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Teaching Children How Words Have the Power to Hurt

Teaching children how words have the power to hurt-01

With the toughest (and most controversial) anti-bullying law going into effect in New Jersey yesterday, what better time is there to discuss teasing and bullying with the children in your home or classroom? The activities from The Anti-Bullying and Teasing Handbook and Socially Strong, Emotionally Secure offer strategies for handling difficult topics such as how words can affect others, how it feels to be included or excluded, and the importance of kindness and accepting differences in others.

Below is an activity from The Anti-Bullying and Teasing Handbook that teaches children how everyday words can be used to hurt others and the effect that hurtful words have on everyone.



  • Circle time or meeting time


Time for this activity

  • 15 minutes




What to do

1. Begin by asking the question, “Do you ever think that words can hurt us?” Say, “Let’s think about it.” Give children a chance to talk about how words can be hurtful. Explain to children that sometimes it is not the word itself, but the way it is used that makes them hurtful. Use the word shrimp as an example. Ask, “Does anyone know what a shrimp is?” Children may or may not know that a shrimp is small sea creature. Show them a picture of a shrimp. Then say, “Let’s watch the puppets to see how shrimp can become a hurtful word.”

Puppet 1: “You’re too little to be in this class. You’re a shrimp.”

Puppet 2: “I’m not a shrimp. I’m a person.”

Puppet 1: “You’re a shrimp. Your name is ‘Shrimpy.' Ha, ha.”

Puppet 2: “I don’t want to be a shrimp. A shrimp is a little fish. I’m a boy.”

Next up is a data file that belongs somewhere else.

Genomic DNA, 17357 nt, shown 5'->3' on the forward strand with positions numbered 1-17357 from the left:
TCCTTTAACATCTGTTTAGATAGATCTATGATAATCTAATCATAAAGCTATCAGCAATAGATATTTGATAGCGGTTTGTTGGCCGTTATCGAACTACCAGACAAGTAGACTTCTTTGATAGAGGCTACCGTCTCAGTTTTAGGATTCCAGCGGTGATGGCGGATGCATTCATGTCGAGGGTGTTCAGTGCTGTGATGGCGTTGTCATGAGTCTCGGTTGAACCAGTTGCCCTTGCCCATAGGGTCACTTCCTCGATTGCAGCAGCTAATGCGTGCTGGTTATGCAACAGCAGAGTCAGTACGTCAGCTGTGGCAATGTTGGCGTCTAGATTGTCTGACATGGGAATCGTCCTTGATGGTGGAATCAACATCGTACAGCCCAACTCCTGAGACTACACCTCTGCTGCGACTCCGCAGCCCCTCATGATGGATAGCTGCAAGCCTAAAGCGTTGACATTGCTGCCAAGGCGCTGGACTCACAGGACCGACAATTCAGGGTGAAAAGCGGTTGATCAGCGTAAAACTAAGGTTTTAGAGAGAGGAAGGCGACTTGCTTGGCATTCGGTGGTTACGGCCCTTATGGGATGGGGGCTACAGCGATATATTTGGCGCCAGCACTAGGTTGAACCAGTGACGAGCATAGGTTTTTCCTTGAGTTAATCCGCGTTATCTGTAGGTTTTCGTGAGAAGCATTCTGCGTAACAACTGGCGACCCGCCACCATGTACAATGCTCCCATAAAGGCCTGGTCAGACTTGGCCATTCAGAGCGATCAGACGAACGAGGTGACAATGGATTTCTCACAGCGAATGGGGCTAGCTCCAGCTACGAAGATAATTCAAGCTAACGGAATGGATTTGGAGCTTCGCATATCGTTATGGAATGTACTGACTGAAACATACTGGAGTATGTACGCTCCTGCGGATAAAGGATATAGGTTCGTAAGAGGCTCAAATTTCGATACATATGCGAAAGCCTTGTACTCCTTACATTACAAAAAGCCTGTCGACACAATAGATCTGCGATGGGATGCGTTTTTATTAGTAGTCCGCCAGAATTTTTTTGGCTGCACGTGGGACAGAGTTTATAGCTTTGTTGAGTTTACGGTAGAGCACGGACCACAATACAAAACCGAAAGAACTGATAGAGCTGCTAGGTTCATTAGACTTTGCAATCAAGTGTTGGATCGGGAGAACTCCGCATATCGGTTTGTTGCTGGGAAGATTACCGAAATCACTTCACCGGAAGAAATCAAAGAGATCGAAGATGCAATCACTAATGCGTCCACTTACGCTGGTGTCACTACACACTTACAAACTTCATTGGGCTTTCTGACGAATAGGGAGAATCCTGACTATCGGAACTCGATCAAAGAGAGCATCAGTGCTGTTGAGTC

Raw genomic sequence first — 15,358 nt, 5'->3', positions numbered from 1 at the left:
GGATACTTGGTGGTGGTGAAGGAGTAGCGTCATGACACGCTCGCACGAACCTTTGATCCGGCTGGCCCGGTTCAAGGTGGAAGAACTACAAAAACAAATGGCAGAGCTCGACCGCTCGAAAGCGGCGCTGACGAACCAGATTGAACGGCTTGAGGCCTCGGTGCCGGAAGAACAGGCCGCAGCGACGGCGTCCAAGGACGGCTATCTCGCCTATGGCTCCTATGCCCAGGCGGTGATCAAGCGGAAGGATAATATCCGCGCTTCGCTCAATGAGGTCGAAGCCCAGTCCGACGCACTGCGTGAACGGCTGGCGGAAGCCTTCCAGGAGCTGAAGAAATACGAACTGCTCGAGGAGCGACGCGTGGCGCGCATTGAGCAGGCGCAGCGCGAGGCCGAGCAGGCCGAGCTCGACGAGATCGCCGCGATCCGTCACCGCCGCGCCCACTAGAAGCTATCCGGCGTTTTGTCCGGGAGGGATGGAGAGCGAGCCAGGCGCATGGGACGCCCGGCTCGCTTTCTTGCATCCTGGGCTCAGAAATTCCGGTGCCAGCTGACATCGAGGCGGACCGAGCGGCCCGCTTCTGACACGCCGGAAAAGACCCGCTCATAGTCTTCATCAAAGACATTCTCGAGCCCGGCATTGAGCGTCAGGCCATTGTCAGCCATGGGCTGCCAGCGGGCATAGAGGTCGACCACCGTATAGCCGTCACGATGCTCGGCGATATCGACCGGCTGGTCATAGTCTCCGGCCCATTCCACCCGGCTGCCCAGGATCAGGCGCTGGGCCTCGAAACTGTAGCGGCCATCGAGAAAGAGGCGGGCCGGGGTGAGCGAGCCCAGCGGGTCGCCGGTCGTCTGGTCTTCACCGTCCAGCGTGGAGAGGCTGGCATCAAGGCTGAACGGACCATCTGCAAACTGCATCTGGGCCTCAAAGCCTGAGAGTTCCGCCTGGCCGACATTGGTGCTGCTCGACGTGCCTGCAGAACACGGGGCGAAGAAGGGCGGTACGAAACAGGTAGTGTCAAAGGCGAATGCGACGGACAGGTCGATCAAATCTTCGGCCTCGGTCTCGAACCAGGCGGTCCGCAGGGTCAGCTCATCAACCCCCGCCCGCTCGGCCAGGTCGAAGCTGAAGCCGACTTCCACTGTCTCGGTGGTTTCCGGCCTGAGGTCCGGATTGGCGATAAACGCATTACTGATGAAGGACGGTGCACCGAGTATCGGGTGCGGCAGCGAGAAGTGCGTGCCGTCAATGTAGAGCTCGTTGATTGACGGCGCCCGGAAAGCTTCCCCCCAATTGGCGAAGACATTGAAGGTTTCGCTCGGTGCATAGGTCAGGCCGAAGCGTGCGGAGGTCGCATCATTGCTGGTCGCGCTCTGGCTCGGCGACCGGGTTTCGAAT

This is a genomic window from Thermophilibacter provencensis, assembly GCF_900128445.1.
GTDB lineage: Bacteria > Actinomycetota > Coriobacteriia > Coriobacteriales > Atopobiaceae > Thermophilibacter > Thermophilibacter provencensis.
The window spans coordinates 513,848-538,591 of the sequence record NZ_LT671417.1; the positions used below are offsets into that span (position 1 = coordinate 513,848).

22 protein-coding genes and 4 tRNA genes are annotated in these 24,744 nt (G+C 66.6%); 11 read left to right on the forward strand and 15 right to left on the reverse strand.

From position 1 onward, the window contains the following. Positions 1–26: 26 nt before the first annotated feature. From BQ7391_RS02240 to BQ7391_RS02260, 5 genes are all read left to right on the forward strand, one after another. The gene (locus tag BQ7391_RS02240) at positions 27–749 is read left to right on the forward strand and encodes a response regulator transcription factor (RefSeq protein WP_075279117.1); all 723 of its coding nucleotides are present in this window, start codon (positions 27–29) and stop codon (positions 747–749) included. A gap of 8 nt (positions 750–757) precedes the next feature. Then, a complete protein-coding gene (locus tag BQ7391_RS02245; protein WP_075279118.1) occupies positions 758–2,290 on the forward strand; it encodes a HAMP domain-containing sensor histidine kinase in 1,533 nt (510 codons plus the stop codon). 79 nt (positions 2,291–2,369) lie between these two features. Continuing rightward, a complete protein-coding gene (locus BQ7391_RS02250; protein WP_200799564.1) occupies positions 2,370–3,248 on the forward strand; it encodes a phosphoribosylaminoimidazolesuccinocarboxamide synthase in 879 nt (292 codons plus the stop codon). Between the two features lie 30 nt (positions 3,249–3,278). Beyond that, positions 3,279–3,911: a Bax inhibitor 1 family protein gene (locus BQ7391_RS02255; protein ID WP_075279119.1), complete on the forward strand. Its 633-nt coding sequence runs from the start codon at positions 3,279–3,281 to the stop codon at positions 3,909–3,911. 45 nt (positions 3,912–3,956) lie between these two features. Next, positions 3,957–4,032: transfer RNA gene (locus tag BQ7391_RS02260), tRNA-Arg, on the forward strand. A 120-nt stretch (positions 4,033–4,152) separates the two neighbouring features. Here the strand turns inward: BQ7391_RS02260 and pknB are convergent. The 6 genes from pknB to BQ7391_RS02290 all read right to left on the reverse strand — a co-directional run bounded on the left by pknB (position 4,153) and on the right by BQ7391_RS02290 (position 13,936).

Show the puppet “Shrimpy,” hanging its head and looking sad.

2. Talk about the puppet story with the children. How did being called “shrimp,” make the puppet feel? Was “shrimp” a hurtful word? Say, “Let’s think about another word.” Ask, “Does anyone know what a rat is?” Children will probably be able to describe a rat. If not, you can describe its physical characteristics or show a picture. “Let’s watch the puppets to see how rat can become a hurtful word.”

Puppet 1: “Give me that truck. I need it for my building.”

Puppet 2: “I had it first, and I need it for my game. I’ll give you a turn later.”

Puppet 1: “I want it right now. Give it to me.”

Puppet 2: “No, I won’t. It’s my turn.”

Puppet 1: “You’re a rat. Ratty, rat, rat.”

Puppet 2: “I’m not a rat. I was trying to be fair.”

Show the puppet, “Rat,” walking away and looking sad.

3. Talk about the puppet story with the children. How did being called “rat,” make the puppet feel? Was rat a hurtful word?

4. Summarize the discussion. “We really need to think about not using words in a way that can hurt another person’s feelings. Think about how we might feel if someone called us an animal name just to make us feel bad.”

5. Close by saying that animals are fine creatures in nature, but calling people by animal names hurts their feelings.


For more activities on teaching children how name-calling hurts others and how children can recognize feelings in themselves and others, check out some of the take-home activities from the book, Socially Strong, Emotionally Secure

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